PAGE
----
Ireland -- U.S. firms' favorite new home

Mar 03, 2016, 11:50 PM EST
Source: Michael 1952/flickr

A report released on Thursday found that the U.S. has invested almost as much in Ireland as Latin America and China combined. According to the American Chamber of Commerce in Ireland, as of 2014 the total stock of American FDI was $310 billion in Ireland (with $58.1 billion in 2014 alone), whereas in Latin America it was $257 billion and in China it was $66 billion. All told, Ireland was the destination for more than 20% of U.S. FDI to Europe.

With 6.9% GDP growth in 2015, Ireland is the fastest-growing economy in the E.U. That breakneck pace is estimated to slow down some but will still reach 4.5% this year and 3.5% in 2017 – well above the euro zone’s forecast of 1.7% growth in 2016. This is quite the change from the country’s three years of bailouts and reforms under the IMF and E.U. beginning in 2010.

In fact, Ireland ranked #1 out of 109 nations in FDI in the 2016 Global Talent Competitiveness Index, boosted by several key strengths. Rapid economic growth itself attracts more investment in a positive feedback cycle, aided by the country’s high quality human capital and its pro-business policies. Ireland’s low corporate income tax rate of 12.5% is perhaps the main attraction for U.S. firms. Indeed, some 700 American firms are based in Ireland, employing about 130,000 people.

An increasingly popular tactic for U.S. corporations is to do an “inversion,” acquiring an Irish firm and then relocating its headquarters to Ireland in order to slash its tax bill. Compared to the standard corporate tax rate of 35% in the U.S. – the highest in the developed world – these tax savings can total several billion dollars over a few years.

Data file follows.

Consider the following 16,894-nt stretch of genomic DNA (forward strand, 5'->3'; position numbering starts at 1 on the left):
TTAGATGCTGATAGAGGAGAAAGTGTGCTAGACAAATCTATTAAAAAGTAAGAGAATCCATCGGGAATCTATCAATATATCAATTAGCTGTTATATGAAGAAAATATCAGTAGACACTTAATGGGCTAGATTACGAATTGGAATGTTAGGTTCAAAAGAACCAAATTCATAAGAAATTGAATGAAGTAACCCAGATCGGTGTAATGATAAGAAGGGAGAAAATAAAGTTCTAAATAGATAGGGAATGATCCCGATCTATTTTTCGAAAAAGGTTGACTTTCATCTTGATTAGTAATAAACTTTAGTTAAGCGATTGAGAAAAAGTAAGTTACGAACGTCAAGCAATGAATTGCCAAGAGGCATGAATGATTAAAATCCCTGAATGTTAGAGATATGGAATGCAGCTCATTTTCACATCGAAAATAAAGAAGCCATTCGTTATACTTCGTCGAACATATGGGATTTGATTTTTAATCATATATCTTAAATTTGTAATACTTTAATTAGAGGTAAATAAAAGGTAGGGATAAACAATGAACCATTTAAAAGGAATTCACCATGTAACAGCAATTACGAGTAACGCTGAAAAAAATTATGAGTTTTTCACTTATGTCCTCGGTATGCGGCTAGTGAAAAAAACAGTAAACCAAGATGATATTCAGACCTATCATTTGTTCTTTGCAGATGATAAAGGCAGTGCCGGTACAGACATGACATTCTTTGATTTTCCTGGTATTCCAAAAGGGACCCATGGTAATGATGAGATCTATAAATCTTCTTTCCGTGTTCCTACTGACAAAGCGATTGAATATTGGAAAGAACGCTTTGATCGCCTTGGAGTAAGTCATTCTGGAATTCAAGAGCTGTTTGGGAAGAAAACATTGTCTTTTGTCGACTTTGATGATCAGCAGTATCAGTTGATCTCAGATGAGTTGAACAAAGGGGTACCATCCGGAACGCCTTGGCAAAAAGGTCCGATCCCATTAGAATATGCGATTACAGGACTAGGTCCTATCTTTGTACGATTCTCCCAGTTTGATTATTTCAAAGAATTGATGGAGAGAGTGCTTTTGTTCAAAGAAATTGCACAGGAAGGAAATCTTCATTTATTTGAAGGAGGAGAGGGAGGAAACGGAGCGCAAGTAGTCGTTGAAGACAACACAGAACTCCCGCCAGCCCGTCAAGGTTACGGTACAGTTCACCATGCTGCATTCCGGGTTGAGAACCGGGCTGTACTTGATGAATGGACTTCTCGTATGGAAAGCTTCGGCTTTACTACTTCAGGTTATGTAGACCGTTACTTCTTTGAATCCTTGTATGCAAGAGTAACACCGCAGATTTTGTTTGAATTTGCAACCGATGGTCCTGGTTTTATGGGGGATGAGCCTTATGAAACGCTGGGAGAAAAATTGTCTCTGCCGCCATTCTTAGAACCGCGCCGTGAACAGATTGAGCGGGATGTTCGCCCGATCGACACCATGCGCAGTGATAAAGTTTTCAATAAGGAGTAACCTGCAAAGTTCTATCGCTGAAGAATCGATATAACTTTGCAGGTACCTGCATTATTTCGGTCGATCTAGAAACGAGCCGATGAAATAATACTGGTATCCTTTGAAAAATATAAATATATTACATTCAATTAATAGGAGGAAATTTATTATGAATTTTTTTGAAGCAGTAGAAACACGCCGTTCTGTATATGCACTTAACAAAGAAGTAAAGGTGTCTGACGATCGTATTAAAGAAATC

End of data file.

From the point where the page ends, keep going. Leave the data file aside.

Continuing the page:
Last November, U.S. pharmaceutical firm Pfizer and Irish firm Allergan confirmed their $160 billion merger in the largest corporate inversion ever. The companies said they expect the company to have an effective tax rate of 17-18% in the first full year after closing, compared to the 25% Pfizer had been paying. They said the merger would save about $2 billion over three years. (The real savings may be much higher – last week advocacy group Americans for Tax Fairness wrote that through its proposed merger with Allergan, Pfizer would be able to permanently dodge an estimated $35 billion in U.S. taxes owed on about $148 billion in profits it currently maintains offshore.)

Likewise, in January Wisconsin-based manufacturer Johnson Controls announced that it would merge with Tyco International and transfer its official corporate headquarters to Cork, Ireland, where Tyco is already based. All other strategic motives aside, the move will save the new firm $150 million a year in U.S. taxes.

Still, Ireland would be wise not to neglect its homegrown enterprises by focusing too much on drawing in big multinational firms. A new E.C. report found that the country isn’t doing enough to support its small and medium enterprises. Their R&D spending and productivity are well below that of the larger foreign firms that now call Ireland home. The report also criticized Ireland’s lack of funding for education, as well as the high cost of childcare, housing problems, inadequate state infrastructure, and sub-par public transport in Dublin. But those problems can be fixed, and overall the country is the envy of Europe.